It was then recorded: yes, The Orville is funny, but the scripts and character writing keep pace perfectly. We end up with a series of fresh SF, terribly endearing, and formidably intelligent. But the beautiful story of The Orville don’t stop there.

New Horizons: a phenomenal season 3

During the renewal of season 3, it is announced that the series is no longer produced or broadcast by Fox, but by Hulu (an SVOD service available in the United States and partner of Disney+). The budget is further increased for the special effects – absolutely sublime, let’s be clear – and, icing on the cake, the creative freedom is almost total. Seth MacFarlane is no longer constrained to wrap his work in the humorous format.

Season 3 then has 10 episodes, the duration of which makes the world of series pale: most are more than 1 hour… and two of them even exceed 1 hour 20 minutes. Real TV movies. The writers were able to adapt the timing to the needs of the writing. A new era for The Orvillecharacterized by a subtitle: new horizons.

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The breathtaking landscapes of The Orville. // Source: Hulu/Disney+

There is also a disturbing evolution in the writing. Episode 1 of season 3 evokes the question of suicide and is devoid of the slightest trait of humor. Same observation story after story, although the humor continues depending on the episode, the tone of the series has radically changed. The jokes are getting rarer — a lot rarer. In a way, one could consider that The Orville has become “serious”, without however departing from a form of freshness.

This season 3 delivers great science fiction stories and ends with a final season to the extraordinary narration: deliberately breaking the show don’t tell, the episode relies on dialogues, without leaving the ship, to reflect on its utopian society – the absence of money or the rule of cultural non-contamination in space exploration (the prohibition to intervene in the course of things on other planets). The episode is brilliant, and even manages to put its own futuristic setting into perspective in a way that older series star trek had never tried.

SF at its best

The existence of The Orville would be almost moving. There is no shortage of good SF series in recent years, of course, but the series piloted by Seth MacFarlane has that little something extra by betting on SF exploration. And, if it takes up old codes, it is not for all that “daddy’s SF”, so much it is modern and in tune with the times – in its quality of production or its subjects tackled.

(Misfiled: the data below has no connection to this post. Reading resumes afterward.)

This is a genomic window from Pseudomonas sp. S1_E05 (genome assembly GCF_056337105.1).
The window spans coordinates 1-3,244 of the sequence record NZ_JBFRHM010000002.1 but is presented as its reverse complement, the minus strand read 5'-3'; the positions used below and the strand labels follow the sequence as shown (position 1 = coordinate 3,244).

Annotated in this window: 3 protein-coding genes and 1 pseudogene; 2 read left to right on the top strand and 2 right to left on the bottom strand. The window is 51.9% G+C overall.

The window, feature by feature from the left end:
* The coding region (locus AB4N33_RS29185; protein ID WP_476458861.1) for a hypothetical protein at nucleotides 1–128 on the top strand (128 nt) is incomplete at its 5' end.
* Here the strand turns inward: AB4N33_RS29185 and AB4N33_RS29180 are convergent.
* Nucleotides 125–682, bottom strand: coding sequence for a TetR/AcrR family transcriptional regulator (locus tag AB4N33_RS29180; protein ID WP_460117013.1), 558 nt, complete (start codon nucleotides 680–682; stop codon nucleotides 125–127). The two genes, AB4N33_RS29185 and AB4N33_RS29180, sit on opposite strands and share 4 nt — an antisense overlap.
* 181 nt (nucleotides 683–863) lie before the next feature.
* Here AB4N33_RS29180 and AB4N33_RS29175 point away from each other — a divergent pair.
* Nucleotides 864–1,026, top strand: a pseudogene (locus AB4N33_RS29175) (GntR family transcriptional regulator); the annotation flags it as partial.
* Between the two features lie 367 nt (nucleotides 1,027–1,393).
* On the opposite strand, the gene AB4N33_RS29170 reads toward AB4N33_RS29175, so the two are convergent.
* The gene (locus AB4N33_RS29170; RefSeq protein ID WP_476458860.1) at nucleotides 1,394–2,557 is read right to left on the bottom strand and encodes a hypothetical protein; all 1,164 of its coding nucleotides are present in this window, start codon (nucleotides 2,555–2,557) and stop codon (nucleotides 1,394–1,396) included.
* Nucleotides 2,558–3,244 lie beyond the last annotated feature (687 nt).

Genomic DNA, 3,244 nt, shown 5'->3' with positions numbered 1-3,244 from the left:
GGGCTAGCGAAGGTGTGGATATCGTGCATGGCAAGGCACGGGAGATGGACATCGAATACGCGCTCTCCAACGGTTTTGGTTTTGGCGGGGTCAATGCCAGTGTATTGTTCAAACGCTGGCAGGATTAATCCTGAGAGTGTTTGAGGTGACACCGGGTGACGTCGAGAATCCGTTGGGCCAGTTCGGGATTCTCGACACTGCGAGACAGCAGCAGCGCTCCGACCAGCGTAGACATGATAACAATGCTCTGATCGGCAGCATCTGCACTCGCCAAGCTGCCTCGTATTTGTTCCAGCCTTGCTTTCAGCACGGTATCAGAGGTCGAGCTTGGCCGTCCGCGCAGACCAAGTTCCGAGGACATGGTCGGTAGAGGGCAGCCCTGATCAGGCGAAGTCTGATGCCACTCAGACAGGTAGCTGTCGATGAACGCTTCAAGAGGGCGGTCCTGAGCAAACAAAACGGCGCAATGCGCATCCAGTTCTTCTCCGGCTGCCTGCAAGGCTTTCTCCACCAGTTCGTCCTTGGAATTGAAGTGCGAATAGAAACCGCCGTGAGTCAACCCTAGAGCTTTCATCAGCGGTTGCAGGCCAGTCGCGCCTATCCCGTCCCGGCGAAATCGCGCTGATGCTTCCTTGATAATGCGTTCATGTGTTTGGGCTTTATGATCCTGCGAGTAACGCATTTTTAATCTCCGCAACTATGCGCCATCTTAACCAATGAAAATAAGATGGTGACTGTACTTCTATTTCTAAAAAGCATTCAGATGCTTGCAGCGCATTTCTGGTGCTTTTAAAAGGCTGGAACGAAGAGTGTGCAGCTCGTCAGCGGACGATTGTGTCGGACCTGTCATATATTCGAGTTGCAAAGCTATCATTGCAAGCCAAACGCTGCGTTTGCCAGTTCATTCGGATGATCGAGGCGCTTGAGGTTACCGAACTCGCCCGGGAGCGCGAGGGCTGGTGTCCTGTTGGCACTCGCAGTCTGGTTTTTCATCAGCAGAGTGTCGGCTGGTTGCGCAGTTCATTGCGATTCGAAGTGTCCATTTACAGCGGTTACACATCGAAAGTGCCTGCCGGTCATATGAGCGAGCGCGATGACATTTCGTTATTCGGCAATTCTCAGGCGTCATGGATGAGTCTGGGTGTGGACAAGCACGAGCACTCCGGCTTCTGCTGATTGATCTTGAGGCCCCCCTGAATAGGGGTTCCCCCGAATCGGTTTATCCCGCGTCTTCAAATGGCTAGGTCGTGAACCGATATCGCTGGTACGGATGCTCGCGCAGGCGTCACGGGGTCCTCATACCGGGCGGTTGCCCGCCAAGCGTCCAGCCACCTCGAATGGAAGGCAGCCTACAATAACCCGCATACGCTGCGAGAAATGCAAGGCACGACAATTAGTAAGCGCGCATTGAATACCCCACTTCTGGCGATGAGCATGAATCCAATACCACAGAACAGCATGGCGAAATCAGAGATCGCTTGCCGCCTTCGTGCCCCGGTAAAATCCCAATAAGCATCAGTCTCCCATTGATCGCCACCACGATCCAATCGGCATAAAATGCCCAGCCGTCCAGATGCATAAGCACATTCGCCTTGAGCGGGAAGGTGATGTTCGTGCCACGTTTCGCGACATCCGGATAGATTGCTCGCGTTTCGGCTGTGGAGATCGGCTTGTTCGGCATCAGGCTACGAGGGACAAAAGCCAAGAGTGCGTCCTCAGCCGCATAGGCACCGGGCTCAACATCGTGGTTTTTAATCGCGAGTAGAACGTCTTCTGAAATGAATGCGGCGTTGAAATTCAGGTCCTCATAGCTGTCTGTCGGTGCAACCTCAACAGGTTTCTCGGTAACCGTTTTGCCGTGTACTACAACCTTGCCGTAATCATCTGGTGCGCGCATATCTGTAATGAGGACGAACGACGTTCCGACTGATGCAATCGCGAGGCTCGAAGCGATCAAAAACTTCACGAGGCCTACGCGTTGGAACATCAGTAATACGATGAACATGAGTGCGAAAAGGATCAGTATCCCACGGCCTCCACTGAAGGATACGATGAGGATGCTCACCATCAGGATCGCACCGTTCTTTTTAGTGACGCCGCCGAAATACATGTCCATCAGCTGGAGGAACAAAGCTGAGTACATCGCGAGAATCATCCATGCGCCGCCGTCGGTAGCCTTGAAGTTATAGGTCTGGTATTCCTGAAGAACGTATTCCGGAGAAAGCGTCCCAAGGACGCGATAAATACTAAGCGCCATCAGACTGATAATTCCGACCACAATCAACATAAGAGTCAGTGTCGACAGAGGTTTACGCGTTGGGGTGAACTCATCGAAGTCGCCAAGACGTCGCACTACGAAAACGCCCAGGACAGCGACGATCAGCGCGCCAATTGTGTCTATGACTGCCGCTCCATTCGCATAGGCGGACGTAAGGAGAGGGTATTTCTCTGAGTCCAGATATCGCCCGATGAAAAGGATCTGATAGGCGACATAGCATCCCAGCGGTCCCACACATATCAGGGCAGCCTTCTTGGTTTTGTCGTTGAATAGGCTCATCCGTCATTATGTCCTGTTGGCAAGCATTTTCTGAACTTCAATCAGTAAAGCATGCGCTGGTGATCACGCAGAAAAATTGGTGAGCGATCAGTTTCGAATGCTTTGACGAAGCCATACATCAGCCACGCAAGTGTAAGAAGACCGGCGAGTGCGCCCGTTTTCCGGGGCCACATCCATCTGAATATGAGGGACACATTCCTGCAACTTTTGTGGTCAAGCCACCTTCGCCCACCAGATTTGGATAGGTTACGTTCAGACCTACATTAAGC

In fact, The Orville is SF in all its glory, a master class total: the benevolent discovery of otherness, the pleasure of interfering in the unknown, the quest for understanding human relations, the politically piquant look at the present through the futuristic spectrum. It’s also when Lieutenant Malloy – played by Scott Grimes – takes out his acoustic guitar, repeatedly, that we live among the best moments of the series.

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Lieutenant Malloy (Scott Grimes) during one of his musical moments in The Orville. // Source: Disney+/Hulu

That a work like this could have been renewed over 3 seasons in an era of ultra production of TV series, and where this type of more human SF is not on the front of the stage in favor of more dark and explicit, is a miracle. The Orville is a survivor series that has never ceased to surprise us. the final season can serve as a conclusion, so many story arcs remain to be explored. A season 4 would extend the beautiful story.

In France, seasons 1 and 2 of The Orville are on Disney+. Season 3 is available on Disney+ in Belgium, and, in France, it will soon be broadcast by WarnerTV before being available on the SVOD service in 2023.

The verdict

The Orville started as a comedy in space, before experiencing one of the most surprising evolutions in the history of TV series. The end of Season 1, and then all of Season 2, infused increasingly mature stories worthy of what SF can do best. This, before the apotheosis in season 3, where each episode is worthy of a small film. Thus The Orville manages to compete and surpass qualitatively a good part of the current productions in science fiction.

The existence of a series of SF emphasizing exploration, benevolence, ethics, science is heartwarming. Especially since The Orville is easy to access, not falling under an SF which would only be addressed to enthusiasts of the genre.